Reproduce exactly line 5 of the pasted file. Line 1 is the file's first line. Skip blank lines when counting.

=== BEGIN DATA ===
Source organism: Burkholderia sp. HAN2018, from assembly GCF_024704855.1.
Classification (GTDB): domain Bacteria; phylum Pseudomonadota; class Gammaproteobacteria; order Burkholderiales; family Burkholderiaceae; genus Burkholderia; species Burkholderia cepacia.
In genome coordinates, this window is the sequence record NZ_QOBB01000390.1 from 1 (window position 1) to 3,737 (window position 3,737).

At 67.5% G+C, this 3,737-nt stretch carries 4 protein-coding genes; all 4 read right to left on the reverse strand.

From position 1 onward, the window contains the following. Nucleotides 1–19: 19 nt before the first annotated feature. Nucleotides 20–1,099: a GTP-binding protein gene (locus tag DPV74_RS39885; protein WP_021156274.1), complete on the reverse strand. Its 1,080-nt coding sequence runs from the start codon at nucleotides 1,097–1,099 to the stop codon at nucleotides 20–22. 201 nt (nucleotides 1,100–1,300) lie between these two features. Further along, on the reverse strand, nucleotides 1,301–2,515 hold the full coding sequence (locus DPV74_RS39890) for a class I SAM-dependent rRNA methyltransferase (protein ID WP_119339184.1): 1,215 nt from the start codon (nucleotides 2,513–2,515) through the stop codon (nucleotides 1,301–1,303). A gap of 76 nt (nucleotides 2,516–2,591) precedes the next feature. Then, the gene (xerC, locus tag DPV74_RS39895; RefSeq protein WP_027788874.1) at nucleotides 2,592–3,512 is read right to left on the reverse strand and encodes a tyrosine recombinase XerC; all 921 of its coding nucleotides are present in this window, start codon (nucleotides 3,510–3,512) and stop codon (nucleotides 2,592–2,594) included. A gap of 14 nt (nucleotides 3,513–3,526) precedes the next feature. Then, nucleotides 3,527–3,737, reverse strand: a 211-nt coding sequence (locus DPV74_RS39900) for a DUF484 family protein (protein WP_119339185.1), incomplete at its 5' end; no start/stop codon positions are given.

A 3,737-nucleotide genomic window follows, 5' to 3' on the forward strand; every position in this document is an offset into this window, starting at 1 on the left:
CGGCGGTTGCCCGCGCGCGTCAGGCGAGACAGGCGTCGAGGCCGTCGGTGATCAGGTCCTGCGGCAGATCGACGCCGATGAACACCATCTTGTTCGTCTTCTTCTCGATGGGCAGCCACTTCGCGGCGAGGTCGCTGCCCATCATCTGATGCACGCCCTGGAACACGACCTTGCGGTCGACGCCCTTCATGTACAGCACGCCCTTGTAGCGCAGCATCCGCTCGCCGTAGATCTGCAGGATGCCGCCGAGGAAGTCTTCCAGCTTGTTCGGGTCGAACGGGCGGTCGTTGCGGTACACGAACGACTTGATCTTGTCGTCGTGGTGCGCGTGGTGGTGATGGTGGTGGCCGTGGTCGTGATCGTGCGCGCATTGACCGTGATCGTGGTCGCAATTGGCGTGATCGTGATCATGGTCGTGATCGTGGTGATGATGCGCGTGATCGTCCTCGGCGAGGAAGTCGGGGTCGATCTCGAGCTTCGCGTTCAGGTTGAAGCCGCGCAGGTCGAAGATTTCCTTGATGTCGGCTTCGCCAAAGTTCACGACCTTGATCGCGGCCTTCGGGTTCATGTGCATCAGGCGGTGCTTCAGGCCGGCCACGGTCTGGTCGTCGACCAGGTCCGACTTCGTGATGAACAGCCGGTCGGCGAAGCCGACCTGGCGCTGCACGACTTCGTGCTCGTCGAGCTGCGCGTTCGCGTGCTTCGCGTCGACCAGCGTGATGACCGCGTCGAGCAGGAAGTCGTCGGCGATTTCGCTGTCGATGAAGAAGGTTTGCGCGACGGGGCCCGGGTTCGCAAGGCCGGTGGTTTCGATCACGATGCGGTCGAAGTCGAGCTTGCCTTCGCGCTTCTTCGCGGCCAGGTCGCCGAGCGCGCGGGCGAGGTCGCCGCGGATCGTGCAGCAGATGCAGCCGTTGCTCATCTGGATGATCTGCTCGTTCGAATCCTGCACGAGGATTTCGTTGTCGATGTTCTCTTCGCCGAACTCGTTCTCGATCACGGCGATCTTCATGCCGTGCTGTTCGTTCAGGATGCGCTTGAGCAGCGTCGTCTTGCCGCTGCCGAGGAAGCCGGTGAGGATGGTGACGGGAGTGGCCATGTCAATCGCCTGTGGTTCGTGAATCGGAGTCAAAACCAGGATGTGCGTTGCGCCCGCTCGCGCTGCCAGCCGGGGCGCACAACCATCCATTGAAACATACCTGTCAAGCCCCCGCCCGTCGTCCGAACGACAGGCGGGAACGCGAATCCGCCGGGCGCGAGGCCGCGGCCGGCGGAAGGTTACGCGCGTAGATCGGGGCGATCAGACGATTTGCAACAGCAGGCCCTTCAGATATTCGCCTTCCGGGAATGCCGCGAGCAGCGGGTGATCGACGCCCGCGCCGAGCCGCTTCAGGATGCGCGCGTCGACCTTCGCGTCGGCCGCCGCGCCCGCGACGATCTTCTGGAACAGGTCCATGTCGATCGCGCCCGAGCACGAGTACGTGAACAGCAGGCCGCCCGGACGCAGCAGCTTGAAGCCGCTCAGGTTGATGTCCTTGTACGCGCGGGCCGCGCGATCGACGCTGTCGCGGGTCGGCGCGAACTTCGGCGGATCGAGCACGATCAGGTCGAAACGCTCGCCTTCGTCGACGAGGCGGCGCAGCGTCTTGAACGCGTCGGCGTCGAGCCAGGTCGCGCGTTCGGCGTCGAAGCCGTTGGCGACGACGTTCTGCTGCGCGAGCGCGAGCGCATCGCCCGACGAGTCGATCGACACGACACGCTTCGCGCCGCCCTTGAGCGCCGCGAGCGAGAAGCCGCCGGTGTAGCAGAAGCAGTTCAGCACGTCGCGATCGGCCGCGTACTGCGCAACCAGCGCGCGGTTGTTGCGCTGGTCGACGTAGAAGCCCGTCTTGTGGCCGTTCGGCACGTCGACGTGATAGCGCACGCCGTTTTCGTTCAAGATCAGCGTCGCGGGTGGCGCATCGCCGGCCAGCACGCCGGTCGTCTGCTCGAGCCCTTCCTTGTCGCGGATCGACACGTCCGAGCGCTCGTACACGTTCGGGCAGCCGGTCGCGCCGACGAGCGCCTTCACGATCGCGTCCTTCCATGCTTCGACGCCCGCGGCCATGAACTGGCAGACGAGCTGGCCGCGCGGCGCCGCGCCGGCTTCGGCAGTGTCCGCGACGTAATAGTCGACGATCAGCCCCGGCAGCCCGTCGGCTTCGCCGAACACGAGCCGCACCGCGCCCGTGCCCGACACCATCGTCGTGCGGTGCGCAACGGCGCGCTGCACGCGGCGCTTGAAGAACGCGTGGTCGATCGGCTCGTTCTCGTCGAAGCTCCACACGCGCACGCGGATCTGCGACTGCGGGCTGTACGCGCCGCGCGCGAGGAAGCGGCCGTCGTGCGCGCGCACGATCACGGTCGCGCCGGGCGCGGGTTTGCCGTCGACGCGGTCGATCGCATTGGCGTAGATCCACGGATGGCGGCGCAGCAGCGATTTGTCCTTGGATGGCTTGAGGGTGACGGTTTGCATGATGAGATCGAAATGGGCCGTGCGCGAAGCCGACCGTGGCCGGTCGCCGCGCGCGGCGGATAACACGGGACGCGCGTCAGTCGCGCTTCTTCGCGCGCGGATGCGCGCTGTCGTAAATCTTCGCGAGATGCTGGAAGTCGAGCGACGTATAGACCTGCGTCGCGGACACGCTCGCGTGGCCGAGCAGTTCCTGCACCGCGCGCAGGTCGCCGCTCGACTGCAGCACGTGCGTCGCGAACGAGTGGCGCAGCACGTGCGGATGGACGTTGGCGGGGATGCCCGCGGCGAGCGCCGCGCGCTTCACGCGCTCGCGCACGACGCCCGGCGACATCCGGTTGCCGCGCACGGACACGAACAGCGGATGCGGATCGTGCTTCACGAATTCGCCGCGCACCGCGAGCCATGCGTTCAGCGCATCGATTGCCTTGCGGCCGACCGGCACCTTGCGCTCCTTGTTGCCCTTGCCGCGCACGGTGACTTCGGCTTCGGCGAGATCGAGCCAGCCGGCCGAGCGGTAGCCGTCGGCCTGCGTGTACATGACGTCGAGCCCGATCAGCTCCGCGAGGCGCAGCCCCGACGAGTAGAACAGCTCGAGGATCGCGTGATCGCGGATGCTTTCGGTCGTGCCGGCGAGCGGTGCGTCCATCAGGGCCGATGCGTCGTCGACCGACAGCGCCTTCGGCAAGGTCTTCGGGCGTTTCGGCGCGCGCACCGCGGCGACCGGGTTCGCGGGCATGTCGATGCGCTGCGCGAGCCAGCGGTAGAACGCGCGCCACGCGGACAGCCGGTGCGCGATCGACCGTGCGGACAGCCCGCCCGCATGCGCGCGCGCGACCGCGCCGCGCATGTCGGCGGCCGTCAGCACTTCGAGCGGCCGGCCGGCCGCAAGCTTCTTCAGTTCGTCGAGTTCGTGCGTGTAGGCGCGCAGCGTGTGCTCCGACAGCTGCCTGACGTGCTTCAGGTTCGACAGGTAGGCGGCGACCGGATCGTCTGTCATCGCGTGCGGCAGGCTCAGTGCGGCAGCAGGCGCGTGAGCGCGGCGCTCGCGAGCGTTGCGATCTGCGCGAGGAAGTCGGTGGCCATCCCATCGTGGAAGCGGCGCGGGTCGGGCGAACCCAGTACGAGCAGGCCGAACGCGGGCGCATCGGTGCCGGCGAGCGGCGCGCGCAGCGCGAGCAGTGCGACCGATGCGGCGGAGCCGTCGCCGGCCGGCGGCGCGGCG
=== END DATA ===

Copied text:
From position 1 onward, the window contains the following. Nucleotides 1–19: 19 nt before the first annotated feature. Nucleotides 20–1,099: a GTP-binding protein gene (locus tag DPV74_RS39885; protein WP_021156274.1), complete on the reverse strand. Its 1,080-nt coding sequence runs from the start codon at nucleotides 1,097–1,099 to the stop codon at nucleotides 20–22. 201 nt (nucleotides 1,100–1,300) lie between these two features. Further along, on the reverse strand, nucleotides 1,301–2,515 hold the full coding sequence (locus DPV74_RS39890) for a class I SAM-dependent rRNA methyltransferase (protein ID WP_119339184.1): 1,215 nt from the start codon (nucleotides 2,513–2,515) through the stop codon (nucleotides 1,301–1,303). A gap of 76 nt (nucleotides 2,516–2,591) precedes the next feature. Then, the gene (xerC, locus tag DPV74_RS39895; RefSeq protein WP_027788874.1) at nucleotides 2,592–3,512 is read right to left on the reverse strand and encodes a tyrosine recombinase XerC; all 921 of its coding nucleotides are present in this window, start codon (nucleotides 3,510–3,512) and stop codon (nucleotides 2,592–2,594) included. A gap of 14 nt (nucleotides 3,513–3,526) precedes the next feature. Then, nucleotides 3,527–3,737, reverse strand: a 211-nt coding sequence (locus DPV74_RS39900) for a DUF484 family protein (protein WP_119339185.1), incomplete at its 5' end; no start/stop codon positions are given.